So after days of scouring town for knick-knacks, whatzits, bagged rice, sponges, kitty litter and countless other props, assembling all of the scattered noisemakers, poring over the scripts countless times and at least two twelve hour days of tireless cue-to-cues and rehearsals, the sound effects team was ready.? The voice actors, by the sounds of it, were on top of things themselves.? And by golly, the band just made things look easy.? With about every possible technical issue happening and being resolved, about 6:30 Friday night we had a precious breath of fresh air and an hour before showtime.
The funny thing with all of this, is that after all the work — days building the set, the hours the writers spent on their scripts, and everyone else did preparing to realize those scripts, the marketing, the mixing, the satellite uplinks, the rehearsal time… it all went into two and half solid hours with no retakes.? Talk about game-time!
The audience was in for a terrible treat, whether packed into the West Plains Civic Center or tuning in from any part of the globe, what with two 30ish minute full plays, a 5 min drama (featuring alien turkeys), two improv sketches, a mind-bending experimental music piece and a variety of short narratives… all in 6.1 surround sound!
When it was all through, hardly having realized that the whole thing was over, we tore the set down in many 2 hours flat.? The incredible, sound-resistant, microphone-laden, sound prop ridden stage was again a blank set of wooden floors on concrete.? The flurry of commotion faded, whirlwinding towards the community “Yellow House” where the off-the-wall cast party was already in full force.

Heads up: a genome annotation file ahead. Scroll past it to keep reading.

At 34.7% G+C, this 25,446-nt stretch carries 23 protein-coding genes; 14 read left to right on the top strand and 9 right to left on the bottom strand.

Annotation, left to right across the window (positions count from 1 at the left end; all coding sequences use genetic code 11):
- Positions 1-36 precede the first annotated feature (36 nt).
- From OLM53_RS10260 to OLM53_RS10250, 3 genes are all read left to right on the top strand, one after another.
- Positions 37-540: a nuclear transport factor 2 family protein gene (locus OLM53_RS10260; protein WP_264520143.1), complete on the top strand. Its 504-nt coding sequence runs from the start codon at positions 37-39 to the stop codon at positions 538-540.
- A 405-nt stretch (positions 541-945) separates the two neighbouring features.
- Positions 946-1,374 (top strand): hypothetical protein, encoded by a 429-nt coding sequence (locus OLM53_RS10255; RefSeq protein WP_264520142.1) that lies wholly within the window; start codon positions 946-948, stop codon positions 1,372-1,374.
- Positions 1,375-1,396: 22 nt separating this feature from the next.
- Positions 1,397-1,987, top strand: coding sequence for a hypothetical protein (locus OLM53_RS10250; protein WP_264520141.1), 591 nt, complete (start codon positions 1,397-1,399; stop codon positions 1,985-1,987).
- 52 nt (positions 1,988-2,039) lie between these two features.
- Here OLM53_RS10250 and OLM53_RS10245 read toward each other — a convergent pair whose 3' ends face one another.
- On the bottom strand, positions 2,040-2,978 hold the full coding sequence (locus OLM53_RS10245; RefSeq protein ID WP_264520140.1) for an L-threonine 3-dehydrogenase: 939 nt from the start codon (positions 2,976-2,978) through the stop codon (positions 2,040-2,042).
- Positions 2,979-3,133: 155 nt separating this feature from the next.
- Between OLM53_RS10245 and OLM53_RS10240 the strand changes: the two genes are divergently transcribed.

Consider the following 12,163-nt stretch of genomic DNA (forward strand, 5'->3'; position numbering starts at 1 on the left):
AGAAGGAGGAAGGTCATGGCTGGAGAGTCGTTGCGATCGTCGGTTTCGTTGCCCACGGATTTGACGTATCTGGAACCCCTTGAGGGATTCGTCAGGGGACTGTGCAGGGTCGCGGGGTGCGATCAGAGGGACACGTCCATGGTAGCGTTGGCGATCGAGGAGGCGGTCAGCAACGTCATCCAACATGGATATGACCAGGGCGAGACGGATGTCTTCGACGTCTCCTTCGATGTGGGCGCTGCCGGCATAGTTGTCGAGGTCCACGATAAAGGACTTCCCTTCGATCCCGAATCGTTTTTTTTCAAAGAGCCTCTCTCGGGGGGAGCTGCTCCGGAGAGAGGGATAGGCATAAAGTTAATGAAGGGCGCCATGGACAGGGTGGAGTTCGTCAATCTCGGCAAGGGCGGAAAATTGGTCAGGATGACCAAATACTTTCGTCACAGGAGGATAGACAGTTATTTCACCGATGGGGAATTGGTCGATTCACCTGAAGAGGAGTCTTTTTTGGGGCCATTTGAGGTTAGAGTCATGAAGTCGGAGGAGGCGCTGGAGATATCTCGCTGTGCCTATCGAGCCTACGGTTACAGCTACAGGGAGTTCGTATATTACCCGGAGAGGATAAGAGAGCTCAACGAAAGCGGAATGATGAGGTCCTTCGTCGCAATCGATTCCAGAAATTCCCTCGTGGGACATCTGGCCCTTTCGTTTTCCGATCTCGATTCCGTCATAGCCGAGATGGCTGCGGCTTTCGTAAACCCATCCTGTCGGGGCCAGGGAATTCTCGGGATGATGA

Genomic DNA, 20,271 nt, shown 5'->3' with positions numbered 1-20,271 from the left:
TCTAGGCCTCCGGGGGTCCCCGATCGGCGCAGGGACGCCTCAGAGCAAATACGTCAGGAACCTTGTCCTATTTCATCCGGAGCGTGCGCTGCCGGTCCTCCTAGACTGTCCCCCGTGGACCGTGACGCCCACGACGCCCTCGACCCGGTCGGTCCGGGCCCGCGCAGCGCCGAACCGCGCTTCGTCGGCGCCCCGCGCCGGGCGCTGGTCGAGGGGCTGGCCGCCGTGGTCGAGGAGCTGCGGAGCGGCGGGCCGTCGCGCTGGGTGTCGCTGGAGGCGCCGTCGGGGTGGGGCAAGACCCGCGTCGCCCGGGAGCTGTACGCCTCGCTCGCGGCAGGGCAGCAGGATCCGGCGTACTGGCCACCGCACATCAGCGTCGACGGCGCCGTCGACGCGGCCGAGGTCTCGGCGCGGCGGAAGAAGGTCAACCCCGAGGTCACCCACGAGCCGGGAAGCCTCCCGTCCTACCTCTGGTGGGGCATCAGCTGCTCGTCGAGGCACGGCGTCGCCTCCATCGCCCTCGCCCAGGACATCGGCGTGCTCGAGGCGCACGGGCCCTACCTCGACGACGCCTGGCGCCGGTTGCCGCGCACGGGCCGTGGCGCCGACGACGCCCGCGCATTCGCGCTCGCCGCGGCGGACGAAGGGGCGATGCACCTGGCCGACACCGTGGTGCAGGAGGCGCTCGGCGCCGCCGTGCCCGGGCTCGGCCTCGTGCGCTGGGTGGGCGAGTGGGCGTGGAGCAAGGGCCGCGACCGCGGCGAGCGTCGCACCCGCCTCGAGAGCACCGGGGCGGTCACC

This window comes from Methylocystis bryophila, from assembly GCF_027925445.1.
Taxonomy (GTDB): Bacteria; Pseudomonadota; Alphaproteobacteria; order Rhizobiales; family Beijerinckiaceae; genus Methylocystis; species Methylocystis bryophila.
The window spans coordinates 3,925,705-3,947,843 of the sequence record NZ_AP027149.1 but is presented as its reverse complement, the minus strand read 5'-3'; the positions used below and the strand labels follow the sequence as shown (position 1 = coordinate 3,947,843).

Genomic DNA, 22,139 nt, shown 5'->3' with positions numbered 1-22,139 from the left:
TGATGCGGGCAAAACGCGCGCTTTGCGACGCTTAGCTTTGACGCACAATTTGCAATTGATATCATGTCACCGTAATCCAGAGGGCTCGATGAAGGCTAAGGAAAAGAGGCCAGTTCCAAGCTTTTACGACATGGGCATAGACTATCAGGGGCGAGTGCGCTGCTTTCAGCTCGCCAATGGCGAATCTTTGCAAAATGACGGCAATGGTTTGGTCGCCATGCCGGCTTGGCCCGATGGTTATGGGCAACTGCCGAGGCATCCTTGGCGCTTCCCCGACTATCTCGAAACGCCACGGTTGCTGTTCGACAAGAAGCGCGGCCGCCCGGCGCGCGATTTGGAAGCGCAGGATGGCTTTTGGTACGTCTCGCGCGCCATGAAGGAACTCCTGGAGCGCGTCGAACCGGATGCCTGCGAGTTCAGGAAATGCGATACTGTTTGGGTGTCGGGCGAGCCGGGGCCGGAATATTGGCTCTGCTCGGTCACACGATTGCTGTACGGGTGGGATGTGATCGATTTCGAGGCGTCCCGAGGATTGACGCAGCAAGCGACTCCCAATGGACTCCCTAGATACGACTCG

With plenty of food and beverage to sate the army of triumphant radio dramatists, and rock-the-roof-off music provided by the Native Radio Theater contingent, ferocious chatter, ebullience and joy extended long into the late hours, with me finally turning in when Dave Taylor yelled out “Can someone cut the chirping bird track!” as dawn approached.
And then, with murmured goodbyes to the last stragglers and a feeling of dread of the coming morning, it all faded away.? Three hours later, astonishingly less groggy than anticipated, I piled my equipment back into my bags (baffled at how many extra CDs seemed to have shown up) and staggered out to where the shuttle was idling, more goodbyes were being said, and we all looked ahead to another traumatizing day of travel.
So, eleven hours later, Maine never looked sweeter, and eleven more hours after that, it’s with warmth I think about the welcoming and passionate group at the NATF, and the truly awesome time we all had doing what we love, talking about what we love, and being with people who love it as much as we all do.? While I can’t attest to the dynamism of West Plains cuisine, it was an amazingly welcoming community and a true home away from home.
And that’s a wrap!? Until next year, at least, when I already get the feeling that the long road to Missouri will be calling back to me again.
[…] show and Fred started building his own house. Somewhere in there, he had time to get schooling from NATF and Roger Gregg about field recording, and decided to do his first field-recorded play, the grim […]